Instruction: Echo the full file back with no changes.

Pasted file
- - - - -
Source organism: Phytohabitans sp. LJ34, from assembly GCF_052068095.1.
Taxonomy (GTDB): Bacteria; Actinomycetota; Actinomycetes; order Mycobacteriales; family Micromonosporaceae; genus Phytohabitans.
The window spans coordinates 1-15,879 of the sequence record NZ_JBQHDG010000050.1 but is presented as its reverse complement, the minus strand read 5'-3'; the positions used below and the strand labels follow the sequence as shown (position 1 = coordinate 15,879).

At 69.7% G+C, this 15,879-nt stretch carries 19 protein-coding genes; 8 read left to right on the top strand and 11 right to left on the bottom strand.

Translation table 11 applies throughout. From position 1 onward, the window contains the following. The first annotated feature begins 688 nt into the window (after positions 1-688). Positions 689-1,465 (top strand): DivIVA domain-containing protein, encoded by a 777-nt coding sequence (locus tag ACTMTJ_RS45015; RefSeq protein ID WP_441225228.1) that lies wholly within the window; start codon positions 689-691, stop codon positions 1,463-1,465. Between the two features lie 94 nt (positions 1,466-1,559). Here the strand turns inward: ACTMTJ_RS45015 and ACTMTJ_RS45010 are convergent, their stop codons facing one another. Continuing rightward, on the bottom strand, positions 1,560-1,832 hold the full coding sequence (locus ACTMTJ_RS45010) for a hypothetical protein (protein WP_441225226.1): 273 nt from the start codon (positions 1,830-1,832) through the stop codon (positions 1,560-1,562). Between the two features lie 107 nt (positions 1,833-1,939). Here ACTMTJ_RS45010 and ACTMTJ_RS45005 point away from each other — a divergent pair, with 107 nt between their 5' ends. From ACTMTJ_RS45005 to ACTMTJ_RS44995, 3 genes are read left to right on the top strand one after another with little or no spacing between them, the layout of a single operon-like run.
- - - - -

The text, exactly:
Source organism: Phytohabitans sp. LJ34, from assembly GCF_052068095.1.
Taxonomy (GTDB): Bacteria; Actinomycetota; Actinomycetes; order Mycobacteriales; family Micromonosporaceae; genus Phytohabitans.
The window spans coordinates 1-15,879 of the sequence record NZ_JBQHDG010000050.1 but is presented as its reverse complement, the minus strand read 5'-3'; the positions used below and the strand labels follow the sequence as shown (position 1 = coordinate 15,879).

At 69.7% G+C, this 15,879-nt stretch carries 19 protein-coding genes; 8 read left to right on the top strand and 11 right to left on the bottom strand.

Translation table 11 applies throughout. From position 1 onward, the window contains the following. The first annotated feature begins 688 nt into the window (after positions 1-688). Positions 689-1,465 (top strand): DivIVA domain-containing protein, encoded by a 777-nt coding sequence (locus tag ACTMTJ_RS45015; RefSeq protein ID WP_441225228.1) that lies wholly within the window; start codon positions 689-691, stop codon positions 1,463-1,465. Between the two features lie 94 nt (positions 1,466-1,559). Here the strand turns inward: ACTMTJ_RS45015 and ACTMTJ_RS45010 are convergent, their stop codons facing one another. Continuing rightward, on the bottom strand, positions 1,560-1,832 hold the full coding sequence (locus ACTMTJ_RS45010) for a hypothetical protein (protein WP_441225226.1): 273 nt from the start codon (positions 1,830-1,832) through the stop codon (positions 1,560-1,562). Between the two features lie 107 nt (positions 1,833-1,939). Here ACTMTJ_RS45010 and ACTMTJ_RS45005 point away from each other — a divergent pair, with 107 nt between their 5' ends. From ACTMTJ_RS45005 to ACTMTJ_RS44995, 3 genes are read left to right on the top strand one after another with little or no spacing between them, the layout of a single operon-like run.